By Jared Chausow
By Katie Toth
By Elizabeth Flock
By Albert Samaha
By Anna Merlan
By Jon Campbell
By Jon Campbell
By Albert Samaha
The latest trend in Hollywood? (And yes, there are the required three examples.) It's doomy, gloomy, self-important films about a brooding breederalways played by a big starwhose loved one is the victim of our pressure-cooker international wartime situation, forcing the star on a brave, life-changing journey to track down the damage. With In the Valley of Elah, Tommy Lee Jones's son is mysteriously killed after serving in Iraq, so Jones goes on a road trip to find out what happened. In Rendition, Reese Witherspoon's ethnically profiled husband is mysteriously unreachable somewhere far away, so she goes on a road trip to find out what happened. And in the upcoming Grace Is Gone (yeah, she's gone, baby, gone), John Cusack's wife is killed in Iraq, so he goes on a road trip to find out what happened. Honey, I can't wait until this plotline itself is missingand I won't go on a road trip to find out what happened to it either.
In other John Cusack movie news, the upcoming Martian Child is based on a David Gerrold work about a single guy who adopts a kid claiming to be from Mars. But in the novella, the dad is gayer than Tyler Perry (like Gerrold himself), whereas in the movie, unsurprisingly enough, he isn't. Considering the ways of Hollywood, we know exactly what happened, right? But wait a gay minute! The guy who coadapted the screenplaya homosexual parent himselfsays the movie is actually based on the short story Gerrold wrote before the novella, a work in which no sexuality is specified for the father. So they made him straight. Got that, earthlings?
The flare-up of the week belonged to Anthony Hopkins, when asked about reports that he's suing Merchant Ivory for money owed due to his work in The City of Your Final Destination. Sir Tony fumingly said it was settled out of court in January and everything's absolutely peachy. Ask again and he'll serve you with chianti.
The familiar Oscar bid goes to Halle Berry for Things We Lost in the Fire, in whichjust as in Monster's Ballshe loses her husband and as a result goes on a road trip, I mean reaches out to someone with a tie to the dead man, someone she has some contempt for. But this time she gets to actually say the immortal line, "This is a list of all the things we lost in the fire! . . . He's gone!"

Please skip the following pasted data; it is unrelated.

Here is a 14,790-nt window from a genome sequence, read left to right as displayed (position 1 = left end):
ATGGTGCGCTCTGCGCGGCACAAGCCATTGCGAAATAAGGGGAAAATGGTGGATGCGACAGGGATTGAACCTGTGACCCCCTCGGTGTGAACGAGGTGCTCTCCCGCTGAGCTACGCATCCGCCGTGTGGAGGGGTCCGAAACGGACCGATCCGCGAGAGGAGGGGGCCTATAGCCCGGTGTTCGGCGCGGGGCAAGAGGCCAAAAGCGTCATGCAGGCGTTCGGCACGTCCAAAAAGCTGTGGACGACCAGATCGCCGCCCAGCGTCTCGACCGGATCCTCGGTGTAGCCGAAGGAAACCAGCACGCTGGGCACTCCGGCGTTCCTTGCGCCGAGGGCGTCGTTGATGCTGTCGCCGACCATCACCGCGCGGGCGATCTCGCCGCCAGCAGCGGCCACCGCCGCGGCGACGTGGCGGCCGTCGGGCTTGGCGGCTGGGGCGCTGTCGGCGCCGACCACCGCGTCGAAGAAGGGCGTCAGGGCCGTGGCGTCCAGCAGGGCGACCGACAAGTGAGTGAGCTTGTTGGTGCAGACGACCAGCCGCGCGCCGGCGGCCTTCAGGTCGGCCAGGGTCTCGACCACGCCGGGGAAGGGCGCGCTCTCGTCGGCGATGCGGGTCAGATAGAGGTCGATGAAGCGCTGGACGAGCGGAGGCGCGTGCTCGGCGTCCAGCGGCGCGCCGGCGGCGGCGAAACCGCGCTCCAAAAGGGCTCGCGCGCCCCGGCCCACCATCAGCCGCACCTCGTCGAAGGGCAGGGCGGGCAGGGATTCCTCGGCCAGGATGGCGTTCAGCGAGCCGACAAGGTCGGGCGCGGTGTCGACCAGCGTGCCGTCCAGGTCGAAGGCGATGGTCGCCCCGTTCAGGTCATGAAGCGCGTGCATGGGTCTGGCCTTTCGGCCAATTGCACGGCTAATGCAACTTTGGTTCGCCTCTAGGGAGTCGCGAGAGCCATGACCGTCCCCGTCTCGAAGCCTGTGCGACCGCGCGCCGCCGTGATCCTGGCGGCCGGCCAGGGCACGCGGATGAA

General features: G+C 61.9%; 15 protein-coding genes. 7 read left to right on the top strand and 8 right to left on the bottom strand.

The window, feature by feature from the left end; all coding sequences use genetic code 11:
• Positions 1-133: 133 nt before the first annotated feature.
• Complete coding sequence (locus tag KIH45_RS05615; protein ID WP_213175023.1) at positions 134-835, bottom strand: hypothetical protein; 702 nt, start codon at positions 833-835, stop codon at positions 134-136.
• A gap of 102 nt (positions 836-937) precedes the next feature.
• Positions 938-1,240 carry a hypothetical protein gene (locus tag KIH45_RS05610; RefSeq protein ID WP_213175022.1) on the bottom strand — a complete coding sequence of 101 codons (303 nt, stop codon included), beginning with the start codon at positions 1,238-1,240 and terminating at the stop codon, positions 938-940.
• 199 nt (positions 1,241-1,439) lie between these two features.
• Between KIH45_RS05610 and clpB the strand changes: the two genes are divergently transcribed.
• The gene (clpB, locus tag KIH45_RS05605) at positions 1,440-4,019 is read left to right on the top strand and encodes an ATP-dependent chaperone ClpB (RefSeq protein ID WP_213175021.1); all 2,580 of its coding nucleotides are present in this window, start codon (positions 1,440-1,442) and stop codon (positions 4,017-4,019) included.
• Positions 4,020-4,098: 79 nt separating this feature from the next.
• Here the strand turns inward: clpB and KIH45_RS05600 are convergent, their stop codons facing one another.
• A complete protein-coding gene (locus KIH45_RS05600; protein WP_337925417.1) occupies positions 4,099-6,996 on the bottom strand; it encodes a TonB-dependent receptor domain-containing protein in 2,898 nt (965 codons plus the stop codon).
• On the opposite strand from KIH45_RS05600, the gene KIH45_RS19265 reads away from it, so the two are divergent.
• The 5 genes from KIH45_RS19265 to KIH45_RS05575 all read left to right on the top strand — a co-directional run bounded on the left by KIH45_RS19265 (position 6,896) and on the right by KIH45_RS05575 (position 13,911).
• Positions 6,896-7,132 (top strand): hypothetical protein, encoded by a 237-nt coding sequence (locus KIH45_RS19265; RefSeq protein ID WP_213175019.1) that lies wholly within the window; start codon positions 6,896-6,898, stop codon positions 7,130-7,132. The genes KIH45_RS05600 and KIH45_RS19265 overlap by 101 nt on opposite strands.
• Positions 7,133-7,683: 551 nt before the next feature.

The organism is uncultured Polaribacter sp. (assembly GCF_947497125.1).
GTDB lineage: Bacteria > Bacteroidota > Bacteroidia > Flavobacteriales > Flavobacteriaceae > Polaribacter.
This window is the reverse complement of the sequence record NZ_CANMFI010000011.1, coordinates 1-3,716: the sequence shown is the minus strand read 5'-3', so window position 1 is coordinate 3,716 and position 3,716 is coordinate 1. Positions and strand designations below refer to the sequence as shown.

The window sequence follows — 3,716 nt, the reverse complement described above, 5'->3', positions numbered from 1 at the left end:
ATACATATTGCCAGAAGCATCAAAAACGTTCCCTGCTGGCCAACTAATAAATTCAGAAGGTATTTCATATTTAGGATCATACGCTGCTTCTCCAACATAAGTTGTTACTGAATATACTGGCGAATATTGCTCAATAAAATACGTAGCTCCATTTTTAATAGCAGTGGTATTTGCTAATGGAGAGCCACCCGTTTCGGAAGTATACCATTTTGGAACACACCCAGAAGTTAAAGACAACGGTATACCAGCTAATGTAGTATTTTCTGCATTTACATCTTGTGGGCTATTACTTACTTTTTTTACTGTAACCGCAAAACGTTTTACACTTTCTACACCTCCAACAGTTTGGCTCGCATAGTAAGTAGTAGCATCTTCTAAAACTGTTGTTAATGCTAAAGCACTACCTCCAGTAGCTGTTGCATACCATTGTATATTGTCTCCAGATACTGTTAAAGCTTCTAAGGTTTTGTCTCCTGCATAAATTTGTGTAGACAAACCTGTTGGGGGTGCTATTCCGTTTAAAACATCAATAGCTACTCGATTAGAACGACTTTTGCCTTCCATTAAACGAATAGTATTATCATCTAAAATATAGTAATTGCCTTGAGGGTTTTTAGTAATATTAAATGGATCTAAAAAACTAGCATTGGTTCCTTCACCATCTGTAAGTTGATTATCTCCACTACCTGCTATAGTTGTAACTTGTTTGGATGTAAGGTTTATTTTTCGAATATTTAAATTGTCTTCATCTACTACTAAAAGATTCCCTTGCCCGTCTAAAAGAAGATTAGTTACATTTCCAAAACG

The strongest recent Oscar bid is Hal Holbrook's for his beautifully acted bit as an old wilderness codger in Into the Wild, especially since he has to stand there as the hippy-dippy kid screeches stuff at him like, "You should get out of the house! The core of man's spirit comes from new experiences!"
The zingiest old-time experience was the Friars Club roast for comic Pat Cooper at the Hilton's grand ballroom, filled with people who were either in The Sopranos or who obviously provided the basis for it. "This is the first time we've had more Italians than Jews," announced grand poobah Freddie Roman. "We don't even need security!" If there was security, they probably would have dragged Roman away as he lavishly introduced each and every non-speaking member of the daisdozens of themfor what seemed like dais, I mean days. (Typical intro: "This next guy bedded Marilyn Monroenot when she was alive.")
MC Lisa Lampanelli was more selective in her targets, singling out various notables for abuse, like Al Roker ("He lost all that weight when he stopped eating Katie Couric's shit") and Danny Aiello ("I bought Danny's last singing album on Amazon. It said, 'If you like this, you'll also like . . . earplugs.' ") And then a succession of comics of varying fame got up to roast Cooper and his admirers ("This isn't a who's who, it's a who's left"), though they seemed more intent on addressing Lampanelli's capacious privates. ( Jeffrey Ross memorably paid homage to her vagina"or as it's known in the black community, the underground railroad.") I left feeling strangely elevatedbut quickly showered anyway.
Lacerating remarks also pop up in Harold Pinter's The Homecoming, the upcoming Broadway retread of which had an open rehearsal for the press, giving us the week's must-attend revival meeting. James Frain (from The Tudors) plays the guy whose return home prompts so much havoc they need security. "It's not naturalistic," Frain told me. "It's a mythic, Greek-tragic family. I feel I'm pitching you a movie of the week. It's much more brutal and savage than that." I guess he's never seen anything on Lifetime. "It's wrong to use the word witty," he went on. "They're literally knifing each other with their speech." Baby, they can sit next to me any time! Speaking of backstabbing, with this being the very first day of rehearsal, who does Frain hate in the cast so far? "All of them," he said, laughing. "Assholes!"
At another table, director Daniel Sullivana Tony winner but not an assholetold me he had a problem figuring out who the character of Teddy was, "so I sent Pinter an e-mail and he replied with a description that was more forthcoming than he'd ever been about anything." Joking, Sullivan wrote back, "Could you do the same for all the other characters?" "Pinter replied, 'No'," the director related to me, grinning. Knowing Pinter, I'm sure he actually wrote, "[Long, chilly silence] No."